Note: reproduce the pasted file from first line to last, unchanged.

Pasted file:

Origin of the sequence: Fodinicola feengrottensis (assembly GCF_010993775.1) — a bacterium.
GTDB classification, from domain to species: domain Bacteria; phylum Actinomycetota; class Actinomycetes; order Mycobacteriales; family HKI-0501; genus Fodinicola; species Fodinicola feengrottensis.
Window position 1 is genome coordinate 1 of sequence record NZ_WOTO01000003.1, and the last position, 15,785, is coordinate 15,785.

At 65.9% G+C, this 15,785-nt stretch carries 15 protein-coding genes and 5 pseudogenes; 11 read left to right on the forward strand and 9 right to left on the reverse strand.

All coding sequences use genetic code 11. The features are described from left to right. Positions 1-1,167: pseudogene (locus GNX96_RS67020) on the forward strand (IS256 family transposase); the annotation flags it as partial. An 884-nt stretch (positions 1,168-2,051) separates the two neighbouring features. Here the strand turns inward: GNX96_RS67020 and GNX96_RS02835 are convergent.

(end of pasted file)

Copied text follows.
Origin of the sequence: Fodinicola feengrottensis (assembly GCF_010993775.1) — a bacterium.
GTDB classification, from domain to species: domain Bacteria; phylum Actinomycetota; class Actinomycetes; order Mycobacteriales; family HKI-0501; genus Fodinicola; species Fodinicola feengrottensis.
Window position 1 is genome coordinate 1 of sequence record NZ_WOTO01000003.1, and the last position, 15,785, is coordinate 15,785.

At 65.9% G+C, this 15,785-nt stretch carries 15 protein-coding genes and 5 pseudogenes; 11 read left to right on the forward strand and 9 right to left on the reverse strand.

All coding sequences use genetic code 11. The features are described from left to right. Positions 1-1,167: pseudogene (locus GNX96_RS67020) on the forward strand (IS256 family transposase); the annotation flags it as partial. An 884-nt stretch (positions 1,168-2,051) separates the two neighbouring features. Here the strand turns inward: GNX96_RS67020 and GNX96_RS02835 are convergent.